black hoof

The “Folkloric Devil” is a term applied to the figure who appears in folk-tales and legends and who is often called “the devil”, but it’s obvious that he emerges from a different source than the theological background of Christianity.

Old divinities or diminished Gods that maintained a presence in the minds or cultures of European peoples are suggested (often enough, and for good reasons) as a source of this figure; but beyond that, the pre-Christian societies had spiritual forces and persons that they related to in the sense of “outsider” powers that could be shady or tricky or dangerous at times, but who often had kinds of relationships nonetheless with human beings. These are the main source of the “folkloric” Devil/Devils.

The Folkloric devil isn’t concerned with damning souls, primarily, but he always wants to make deals or pacts to help humans who need things, but so that he can gain, too- a sign of his origin in the older world of spirit-relationship and spiritual ecology. In Christian gloss, he begins more and more to want “souls” for his help, but he is always able to be tricked, himself- and this is very important. Human heroes or protagonists can outwit him. This is something that would be impossible to do to the Theological Devil, who is far beyond humans in power, and second only to God himself in power.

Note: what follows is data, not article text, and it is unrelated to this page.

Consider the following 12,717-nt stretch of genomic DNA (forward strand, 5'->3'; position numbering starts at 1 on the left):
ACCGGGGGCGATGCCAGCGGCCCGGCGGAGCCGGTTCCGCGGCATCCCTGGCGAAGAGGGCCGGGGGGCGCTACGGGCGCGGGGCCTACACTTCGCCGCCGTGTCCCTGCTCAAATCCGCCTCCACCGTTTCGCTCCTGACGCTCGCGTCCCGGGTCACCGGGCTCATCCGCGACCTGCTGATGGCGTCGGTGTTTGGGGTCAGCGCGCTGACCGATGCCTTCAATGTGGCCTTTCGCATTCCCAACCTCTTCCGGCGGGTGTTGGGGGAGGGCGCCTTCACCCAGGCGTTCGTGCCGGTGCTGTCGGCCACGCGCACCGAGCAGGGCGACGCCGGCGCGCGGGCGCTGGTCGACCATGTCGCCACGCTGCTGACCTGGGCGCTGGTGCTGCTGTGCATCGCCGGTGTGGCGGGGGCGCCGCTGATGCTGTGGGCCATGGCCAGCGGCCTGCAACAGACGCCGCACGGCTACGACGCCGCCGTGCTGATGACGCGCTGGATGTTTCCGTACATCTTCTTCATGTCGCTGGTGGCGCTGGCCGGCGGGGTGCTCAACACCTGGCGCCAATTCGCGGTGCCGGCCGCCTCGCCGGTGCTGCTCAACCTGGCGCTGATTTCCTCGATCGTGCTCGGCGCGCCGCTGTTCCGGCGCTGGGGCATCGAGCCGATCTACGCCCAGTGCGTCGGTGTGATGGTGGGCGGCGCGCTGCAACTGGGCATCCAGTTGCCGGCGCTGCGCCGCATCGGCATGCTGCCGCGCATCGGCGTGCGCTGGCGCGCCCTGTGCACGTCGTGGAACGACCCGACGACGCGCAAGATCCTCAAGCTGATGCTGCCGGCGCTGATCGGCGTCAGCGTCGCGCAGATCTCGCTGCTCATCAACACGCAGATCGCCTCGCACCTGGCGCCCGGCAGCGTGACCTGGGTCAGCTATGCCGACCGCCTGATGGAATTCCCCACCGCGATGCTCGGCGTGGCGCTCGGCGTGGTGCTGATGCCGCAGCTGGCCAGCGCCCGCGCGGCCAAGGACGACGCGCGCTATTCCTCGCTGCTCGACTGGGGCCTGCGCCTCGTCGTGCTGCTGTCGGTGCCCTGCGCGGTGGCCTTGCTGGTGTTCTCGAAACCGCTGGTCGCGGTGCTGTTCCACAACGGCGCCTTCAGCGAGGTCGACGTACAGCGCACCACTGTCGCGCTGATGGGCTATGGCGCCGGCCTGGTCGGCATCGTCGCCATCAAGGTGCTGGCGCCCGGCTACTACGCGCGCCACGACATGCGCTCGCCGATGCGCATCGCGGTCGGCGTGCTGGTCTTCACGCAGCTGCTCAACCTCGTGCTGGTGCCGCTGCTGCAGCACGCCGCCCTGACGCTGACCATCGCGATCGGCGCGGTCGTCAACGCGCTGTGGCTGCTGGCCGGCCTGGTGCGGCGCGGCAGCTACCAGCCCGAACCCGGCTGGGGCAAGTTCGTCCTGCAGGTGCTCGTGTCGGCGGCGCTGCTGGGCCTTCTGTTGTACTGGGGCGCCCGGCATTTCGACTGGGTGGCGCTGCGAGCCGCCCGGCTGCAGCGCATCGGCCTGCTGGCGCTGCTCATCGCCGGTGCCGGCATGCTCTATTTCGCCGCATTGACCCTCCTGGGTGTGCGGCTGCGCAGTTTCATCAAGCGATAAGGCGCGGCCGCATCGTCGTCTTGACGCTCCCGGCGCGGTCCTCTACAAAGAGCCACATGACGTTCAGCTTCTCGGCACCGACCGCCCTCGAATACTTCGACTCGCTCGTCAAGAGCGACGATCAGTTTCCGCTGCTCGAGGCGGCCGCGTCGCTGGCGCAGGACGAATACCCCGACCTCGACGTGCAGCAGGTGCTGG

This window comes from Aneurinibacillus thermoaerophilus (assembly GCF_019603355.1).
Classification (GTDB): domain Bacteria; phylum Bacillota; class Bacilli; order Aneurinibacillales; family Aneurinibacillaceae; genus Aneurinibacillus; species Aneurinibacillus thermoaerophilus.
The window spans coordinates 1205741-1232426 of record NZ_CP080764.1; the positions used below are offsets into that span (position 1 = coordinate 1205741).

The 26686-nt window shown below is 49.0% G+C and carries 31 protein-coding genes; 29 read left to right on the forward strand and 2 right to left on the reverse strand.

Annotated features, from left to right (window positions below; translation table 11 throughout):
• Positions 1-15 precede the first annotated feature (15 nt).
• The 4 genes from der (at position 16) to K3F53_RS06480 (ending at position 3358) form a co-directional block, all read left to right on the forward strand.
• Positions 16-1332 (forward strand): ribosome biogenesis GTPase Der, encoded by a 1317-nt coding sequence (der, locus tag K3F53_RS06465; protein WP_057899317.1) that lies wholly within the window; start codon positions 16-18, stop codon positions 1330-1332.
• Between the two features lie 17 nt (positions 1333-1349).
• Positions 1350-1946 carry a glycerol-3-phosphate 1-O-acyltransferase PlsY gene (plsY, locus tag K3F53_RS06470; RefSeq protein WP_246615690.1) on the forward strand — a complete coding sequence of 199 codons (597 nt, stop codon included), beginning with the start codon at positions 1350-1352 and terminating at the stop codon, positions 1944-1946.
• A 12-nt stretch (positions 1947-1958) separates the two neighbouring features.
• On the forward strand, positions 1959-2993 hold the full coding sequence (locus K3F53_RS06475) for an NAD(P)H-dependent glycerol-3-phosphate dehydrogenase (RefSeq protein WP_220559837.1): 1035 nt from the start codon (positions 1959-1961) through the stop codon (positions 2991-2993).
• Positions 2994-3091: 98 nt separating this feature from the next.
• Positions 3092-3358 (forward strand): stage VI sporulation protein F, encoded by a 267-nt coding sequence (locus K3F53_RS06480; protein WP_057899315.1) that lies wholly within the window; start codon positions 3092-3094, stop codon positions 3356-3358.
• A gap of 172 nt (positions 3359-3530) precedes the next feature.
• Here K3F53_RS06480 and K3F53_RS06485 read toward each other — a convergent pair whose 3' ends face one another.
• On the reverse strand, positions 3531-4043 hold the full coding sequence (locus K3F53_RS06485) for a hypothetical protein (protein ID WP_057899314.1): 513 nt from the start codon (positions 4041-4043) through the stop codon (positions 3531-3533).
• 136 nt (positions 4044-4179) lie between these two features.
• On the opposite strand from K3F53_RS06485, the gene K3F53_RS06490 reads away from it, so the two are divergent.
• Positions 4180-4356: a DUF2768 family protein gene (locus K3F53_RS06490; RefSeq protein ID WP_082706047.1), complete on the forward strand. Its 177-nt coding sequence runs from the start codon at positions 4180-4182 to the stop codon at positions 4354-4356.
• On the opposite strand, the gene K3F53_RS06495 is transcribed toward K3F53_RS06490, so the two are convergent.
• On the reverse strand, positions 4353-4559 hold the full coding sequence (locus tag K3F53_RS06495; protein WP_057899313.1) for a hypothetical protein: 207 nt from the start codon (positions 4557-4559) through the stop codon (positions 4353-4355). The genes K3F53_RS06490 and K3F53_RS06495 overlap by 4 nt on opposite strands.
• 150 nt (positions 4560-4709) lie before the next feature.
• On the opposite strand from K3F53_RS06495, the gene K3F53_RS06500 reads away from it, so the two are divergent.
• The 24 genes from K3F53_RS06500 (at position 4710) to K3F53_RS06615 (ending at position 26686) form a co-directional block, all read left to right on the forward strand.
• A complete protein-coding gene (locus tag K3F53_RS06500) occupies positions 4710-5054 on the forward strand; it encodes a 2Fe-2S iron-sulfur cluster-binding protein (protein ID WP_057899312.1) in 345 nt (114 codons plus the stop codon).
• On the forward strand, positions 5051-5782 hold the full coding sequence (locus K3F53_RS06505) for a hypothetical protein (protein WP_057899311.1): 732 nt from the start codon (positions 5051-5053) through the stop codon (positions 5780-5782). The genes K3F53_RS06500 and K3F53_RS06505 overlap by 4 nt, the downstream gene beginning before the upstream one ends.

Modern Pop Culture produces surprising emergences of the old Folkloric Devil- Charlie Daniel’s song “The Devil Went Down to Georgia” is an appearance of a Folkloric Devil, who can be out-played by the intrepid and arrogant local boy, on the fiddle. There is the Christian conceit of the Devil seeking souls in that song, but that’s just a minor detail, more suited to a Christian audience and born from the imagination of a low Protestant folk singer.

The Folkloric Devil is a being- and a representative of a whole class of beings- who can be engaged with by humans, for gains. They can be harmful, they can be helpful, and they can be outwitted or outdone at times. Sometimes, they become protagonists themselves.